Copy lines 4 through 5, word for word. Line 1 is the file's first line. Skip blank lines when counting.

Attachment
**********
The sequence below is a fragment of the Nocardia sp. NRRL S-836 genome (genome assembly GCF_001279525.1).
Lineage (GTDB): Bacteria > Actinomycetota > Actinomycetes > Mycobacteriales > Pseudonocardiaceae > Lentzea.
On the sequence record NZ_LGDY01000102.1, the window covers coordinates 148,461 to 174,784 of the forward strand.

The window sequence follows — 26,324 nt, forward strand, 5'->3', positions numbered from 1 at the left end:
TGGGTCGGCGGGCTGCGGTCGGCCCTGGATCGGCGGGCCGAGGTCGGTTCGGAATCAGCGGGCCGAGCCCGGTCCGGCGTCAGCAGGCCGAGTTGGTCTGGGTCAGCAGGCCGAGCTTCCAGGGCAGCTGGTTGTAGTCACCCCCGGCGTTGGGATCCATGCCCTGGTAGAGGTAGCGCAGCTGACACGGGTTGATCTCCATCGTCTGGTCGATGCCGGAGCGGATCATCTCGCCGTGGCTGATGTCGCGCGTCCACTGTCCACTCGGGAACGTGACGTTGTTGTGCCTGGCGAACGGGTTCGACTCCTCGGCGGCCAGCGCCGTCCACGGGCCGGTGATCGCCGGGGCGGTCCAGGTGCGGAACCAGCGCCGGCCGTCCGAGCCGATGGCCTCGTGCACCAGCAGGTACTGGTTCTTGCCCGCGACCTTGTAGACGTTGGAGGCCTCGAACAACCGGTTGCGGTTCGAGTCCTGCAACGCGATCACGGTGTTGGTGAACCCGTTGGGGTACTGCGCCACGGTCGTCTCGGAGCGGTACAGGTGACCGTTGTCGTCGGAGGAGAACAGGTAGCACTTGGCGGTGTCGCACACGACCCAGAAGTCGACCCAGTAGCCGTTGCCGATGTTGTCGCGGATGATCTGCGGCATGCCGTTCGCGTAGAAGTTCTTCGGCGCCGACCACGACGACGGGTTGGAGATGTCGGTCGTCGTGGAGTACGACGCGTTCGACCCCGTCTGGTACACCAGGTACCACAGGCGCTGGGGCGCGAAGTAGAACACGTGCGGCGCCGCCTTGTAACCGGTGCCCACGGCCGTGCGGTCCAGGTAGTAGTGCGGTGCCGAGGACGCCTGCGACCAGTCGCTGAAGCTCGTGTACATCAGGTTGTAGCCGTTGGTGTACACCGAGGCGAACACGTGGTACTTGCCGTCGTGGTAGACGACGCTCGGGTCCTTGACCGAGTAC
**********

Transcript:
The window sequence follows — 26,324 nt, forward strand, 5'->3', positions numbered from 1 at the left end:
TGGGTCGGCGGGCTGCGGTCGGCCCTGGATCGGCGGGCCGAGGTCGGTTCGGAATCAGCGGGCCGAGCCCGGTCCGGCGTCAGCAGGCCGAGTTGGTCTGGGTCAGCAGGCCGAGCTTCCAGGGCAGCTGGTTGTAGTCACCCCCGGCGTTGGGATCCATGCCCTGGTAGAGGTAGCGCAGCTGACACGGGTTGATCTCCATCGTCTGGTCGATGCCGGAGCGGATCATCTCGCCGTGGCTGATGTCGCGCGTCCACTGTCCACTCGGGAACGTGACGTTGTTGTGCCTGGCGAACGGGTTCGACTCCTCGGCGGCCAGCGCCGTCCACGGGCCGGTGATCGCCGGGGCGGTCCAGGTGCGGAACCAGCGCCGGCCGTCCGAGCCGATGGCCTCGTGCACCAGCAGGTACTGGTTCTTGCCCGCGACCTTGTAGACGTTGGAGGCCTCGAACAACCGGTTGCGGTTCGAGTCCTGCAACGCGATCACGGTGTTGGTGAACCCGTTGGGGTACTGCGCCACGGTCGTCTCGGAGCGGTACAGGTGACCGTTGTCGTCGGAGGAGAACAGGTAGCACTTGGCGGTGTCGCACACGACCCAGAAGTCGACCCAGTAGCCGTTGCCGATGTTGTCGCGGATGATCTGCGGCATGCCGTTCGCGTAGAAGTTCTTCGGCGCCGACCACGACGACGGGTTGGAGATGTCGGTCGTCGTGGAGTACGACGCGTTCGACCCCGTCTGGTACACCAGGTACCACAGGCGCTGGGGCGCGAAGTAGAACACGTGCGGCGCCGCCTTGTAACCGGTGCCCACGGCCGTGCGGTCCAGGTAGTAGTGCGGTGCCGAGGACGCCTGCGACCAGTCGCTGAAGCTCGTGTACATCAGGTTGTAGCCGTTGGTGTACACCGAGGCGAACACGTGGTACTTGCCGTCGTGGTAGACGACGCTCGGGTCCTTGACCGAGTAC